Back then, you waited in line for free cheese-like substances made from fermented curd-like materials. These days, you do what you will, laws, civility and courtesy be damned, and all on the donated dime of the insulated do-gooders who do not want to be anywhere near what they alone create and then perpetuate. They wouldn’t be caught dead anywhere near what they have now situated, literally, in my back yard.

So, despite the advice I received, I went there. I went and chastised the uppity, the self-important philanthropic who fund reverse-gentrification in my city. And now, in my neighborhood. In my back yard. It’s personal for me. But for the self-absorbed upper crust, it’s, as always, out of sight and out of mind.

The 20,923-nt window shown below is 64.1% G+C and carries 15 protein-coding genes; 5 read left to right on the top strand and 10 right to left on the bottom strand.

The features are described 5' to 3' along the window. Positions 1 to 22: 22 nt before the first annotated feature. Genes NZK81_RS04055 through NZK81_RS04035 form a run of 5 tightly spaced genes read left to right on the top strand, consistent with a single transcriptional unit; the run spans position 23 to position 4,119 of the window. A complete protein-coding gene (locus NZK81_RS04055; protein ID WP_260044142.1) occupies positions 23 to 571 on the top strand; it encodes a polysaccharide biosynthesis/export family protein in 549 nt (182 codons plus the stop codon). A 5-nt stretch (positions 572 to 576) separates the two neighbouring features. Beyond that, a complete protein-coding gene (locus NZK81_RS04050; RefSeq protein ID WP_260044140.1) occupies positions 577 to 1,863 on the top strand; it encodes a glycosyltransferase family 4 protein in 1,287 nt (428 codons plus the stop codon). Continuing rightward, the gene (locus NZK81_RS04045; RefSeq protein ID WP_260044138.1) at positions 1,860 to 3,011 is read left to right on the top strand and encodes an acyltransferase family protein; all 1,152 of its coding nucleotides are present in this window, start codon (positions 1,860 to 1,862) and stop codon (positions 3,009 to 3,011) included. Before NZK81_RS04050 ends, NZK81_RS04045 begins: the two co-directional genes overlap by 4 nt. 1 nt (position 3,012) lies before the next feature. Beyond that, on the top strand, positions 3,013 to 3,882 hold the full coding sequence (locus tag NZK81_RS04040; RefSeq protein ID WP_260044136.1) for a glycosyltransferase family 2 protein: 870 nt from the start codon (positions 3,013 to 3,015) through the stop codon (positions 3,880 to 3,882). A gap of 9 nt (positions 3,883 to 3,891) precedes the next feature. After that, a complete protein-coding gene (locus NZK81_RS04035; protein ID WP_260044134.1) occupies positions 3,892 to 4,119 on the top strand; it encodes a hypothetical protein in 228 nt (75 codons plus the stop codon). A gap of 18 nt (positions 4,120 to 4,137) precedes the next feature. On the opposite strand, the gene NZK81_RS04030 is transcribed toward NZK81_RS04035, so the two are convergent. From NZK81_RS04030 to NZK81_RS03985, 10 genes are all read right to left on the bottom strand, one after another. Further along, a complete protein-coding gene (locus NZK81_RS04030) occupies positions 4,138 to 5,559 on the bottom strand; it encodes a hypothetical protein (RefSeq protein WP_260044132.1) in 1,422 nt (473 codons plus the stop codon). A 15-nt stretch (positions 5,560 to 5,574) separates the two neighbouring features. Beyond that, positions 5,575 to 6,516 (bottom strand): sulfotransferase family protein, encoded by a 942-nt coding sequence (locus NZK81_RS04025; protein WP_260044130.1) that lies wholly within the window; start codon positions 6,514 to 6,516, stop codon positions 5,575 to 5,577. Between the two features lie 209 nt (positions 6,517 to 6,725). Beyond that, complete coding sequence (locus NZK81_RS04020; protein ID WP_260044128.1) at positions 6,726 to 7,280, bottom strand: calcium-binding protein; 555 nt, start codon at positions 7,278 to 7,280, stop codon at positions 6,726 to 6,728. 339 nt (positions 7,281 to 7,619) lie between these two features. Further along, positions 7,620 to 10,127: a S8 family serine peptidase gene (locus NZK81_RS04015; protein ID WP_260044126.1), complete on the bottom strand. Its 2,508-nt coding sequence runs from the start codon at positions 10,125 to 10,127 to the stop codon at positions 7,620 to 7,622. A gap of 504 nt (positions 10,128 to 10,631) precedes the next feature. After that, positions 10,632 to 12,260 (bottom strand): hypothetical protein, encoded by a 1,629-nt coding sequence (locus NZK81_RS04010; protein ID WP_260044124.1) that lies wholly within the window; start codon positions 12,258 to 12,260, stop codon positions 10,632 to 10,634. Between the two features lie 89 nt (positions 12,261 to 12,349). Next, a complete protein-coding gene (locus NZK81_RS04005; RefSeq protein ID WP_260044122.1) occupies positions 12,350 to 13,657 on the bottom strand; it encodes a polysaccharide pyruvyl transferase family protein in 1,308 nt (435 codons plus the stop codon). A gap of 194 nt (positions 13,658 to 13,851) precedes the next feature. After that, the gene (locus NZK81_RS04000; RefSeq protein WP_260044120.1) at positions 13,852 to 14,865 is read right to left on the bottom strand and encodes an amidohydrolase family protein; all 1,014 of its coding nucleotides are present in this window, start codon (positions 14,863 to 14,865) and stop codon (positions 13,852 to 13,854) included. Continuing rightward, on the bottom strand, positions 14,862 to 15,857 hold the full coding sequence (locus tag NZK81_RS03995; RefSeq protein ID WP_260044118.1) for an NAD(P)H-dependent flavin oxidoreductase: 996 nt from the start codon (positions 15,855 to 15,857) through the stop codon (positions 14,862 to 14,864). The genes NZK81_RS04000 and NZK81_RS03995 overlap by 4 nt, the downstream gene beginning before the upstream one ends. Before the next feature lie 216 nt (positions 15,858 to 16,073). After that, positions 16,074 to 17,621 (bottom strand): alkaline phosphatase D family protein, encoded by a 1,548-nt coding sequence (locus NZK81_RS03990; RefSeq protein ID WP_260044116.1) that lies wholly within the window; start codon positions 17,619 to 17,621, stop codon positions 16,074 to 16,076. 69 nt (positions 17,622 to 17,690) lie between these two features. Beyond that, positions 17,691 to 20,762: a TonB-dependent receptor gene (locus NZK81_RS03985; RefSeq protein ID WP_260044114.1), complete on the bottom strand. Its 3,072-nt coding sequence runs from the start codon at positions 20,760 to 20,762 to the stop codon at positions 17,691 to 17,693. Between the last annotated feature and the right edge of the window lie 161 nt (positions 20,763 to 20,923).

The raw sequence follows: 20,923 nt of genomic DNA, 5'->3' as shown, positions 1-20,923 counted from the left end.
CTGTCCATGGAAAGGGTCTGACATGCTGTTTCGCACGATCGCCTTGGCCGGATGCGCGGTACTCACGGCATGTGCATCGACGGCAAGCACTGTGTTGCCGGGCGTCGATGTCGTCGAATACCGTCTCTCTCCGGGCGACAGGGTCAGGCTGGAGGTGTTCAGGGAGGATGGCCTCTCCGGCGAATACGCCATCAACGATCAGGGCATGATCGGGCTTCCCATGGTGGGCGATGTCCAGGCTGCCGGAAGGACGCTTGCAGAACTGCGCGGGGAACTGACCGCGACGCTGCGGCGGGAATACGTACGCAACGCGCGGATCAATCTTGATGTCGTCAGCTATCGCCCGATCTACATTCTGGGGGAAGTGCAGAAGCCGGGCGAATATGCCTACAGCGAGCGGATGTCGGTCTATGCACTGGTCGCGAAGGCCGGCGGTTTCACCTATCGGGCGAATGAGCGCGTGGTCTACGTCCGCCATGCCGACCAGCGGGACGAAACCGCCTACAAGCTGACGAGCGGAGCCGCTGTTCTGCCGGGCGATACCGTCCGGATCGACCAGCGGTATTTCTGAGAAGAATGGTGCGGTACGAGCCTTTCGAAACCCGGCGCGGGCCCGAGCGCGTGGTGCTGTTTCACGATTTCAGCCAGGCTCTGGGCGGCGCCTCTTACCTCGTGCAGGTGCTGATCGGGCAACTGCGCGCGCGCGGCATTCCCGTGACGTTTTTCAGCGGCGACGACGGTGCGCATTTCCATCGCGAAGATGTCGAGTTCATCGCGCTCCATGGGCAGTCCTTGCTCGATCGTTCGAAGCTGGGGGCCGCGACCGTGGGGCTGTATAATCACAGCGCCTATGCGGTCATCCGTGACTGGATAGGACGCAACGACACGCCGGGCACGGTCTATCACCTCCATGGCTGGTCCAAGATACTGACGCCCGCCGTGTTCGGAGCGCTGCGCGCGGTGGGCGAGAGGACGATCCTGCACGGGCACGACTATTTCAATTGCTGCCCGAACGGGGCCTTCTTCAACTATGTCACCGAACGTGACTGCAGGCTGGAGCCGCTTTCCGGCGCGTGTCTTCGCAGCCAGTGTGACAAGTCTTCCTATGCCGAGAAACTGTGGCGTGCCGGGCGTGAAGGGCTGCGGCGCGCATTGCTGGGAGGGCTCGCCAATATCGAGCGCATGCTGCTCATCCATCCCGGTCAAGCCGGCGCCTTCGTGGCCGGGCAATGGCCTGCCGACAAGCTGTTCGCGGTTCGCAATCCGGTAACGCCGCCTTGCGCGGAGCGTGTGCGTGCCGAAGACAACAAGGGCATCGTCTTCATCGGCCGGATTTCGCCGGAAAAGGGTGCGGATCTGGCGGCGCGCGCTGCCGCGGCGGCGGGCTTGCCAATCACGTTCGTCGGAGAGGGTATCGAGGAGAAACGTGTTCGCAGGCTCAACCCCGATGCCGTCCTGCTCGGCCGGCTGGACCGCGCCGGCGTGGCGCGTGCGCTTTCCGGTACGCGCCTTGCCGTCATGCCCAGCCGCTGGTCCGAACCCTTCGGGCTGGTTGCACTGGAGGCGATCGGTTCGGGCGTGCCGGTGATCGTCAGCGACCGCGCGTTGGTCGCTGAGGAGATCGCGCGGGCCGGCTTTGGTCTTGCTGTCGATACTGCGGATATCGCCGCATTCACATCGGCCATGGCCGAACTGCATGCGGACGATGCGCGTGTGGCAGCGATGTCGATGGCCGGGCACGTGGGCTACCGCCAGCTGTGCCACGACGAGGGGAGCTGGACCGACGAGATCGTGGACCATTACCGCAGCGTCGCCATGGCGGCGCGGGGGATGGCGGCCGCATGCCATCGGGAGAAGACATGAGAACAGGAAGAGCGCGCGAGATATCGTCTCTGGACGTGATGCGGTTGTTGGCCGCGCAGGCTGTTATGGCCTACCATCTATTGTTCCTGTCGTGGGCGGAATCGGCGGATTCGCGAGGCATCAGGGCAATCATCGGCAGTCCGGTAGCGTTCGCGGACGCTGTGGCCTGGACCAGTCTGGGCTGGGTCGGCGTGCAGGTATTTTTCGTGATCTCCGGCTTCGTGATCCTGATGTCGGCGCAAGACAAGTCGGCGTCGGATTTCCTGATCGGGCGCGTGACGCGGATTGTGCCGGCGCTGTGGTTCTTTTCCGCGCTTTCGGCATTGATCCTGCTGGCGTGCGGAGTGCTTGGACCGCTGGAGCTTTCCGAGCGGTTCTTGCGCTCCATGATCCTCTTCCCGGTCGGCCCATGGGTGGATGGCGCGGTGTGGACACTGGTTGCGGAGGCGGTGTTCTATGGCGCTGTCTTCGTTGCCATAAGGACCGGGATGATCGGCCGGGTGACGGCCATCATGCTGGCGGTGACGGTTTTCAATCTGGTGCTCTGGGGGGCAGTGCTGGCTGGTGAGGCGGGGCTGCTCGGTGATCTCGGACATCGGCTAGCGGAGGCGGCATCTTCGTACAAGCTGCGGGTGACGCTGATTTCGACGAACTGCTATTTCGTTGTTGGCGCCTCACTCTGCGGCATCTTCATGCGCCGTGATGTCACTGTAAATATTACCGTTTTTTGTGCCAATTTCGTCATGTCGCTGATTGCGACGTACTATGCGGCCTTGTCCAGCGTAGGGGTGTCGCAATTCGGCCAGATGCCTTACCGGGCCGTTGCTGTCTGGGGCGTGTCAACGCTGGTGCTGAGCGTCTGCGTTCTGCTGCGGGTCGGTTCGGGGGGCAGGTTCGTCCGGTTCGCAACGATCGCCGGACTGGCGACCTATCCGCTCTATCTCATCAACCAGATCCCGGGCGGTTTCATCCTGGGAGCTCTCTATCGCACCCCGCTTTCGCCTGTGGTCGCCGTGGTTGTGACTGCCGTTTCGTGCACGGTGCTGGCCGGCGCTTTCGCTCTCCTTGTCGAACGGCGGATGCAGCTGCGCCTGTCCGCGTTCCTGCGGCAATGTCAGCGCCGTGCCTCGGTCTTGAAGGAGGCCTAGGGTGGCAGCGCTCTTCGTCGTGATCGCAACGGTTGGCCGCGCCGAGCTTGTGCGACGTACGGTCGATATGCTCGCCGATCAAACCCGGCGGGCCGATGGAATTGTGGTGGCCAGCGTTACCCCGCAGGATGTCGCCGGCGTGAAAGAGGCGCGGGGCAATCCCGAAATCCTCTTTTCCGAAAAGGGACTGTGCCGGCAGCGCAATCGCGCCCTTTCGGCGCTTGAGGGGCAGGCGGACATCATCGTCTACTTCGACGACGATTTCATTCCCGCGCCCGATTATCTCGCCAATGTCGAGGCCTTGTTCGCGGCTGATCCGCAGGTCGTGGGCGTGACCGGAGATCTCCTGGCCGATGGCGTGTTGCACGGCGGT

Later

Durango

2 comments:

D.B. Echo said...

Pity the upper crust won't be at the Block Party. (And for that matter, neither will I, due to an inconveniently-timed wedding.) I suspect the stars are aligning for an incident, possibly involving certain newcomers to the neighborhood deciding to pay a visit to the party across the street - or, upon being denied admission (and access to the adult beverages), filing a complaint about the noise.

Anonymous said...

sonic is in a lousy location for that type of biz... want to try it, but won't, but it doesn't look like they are going to be missing by patronage....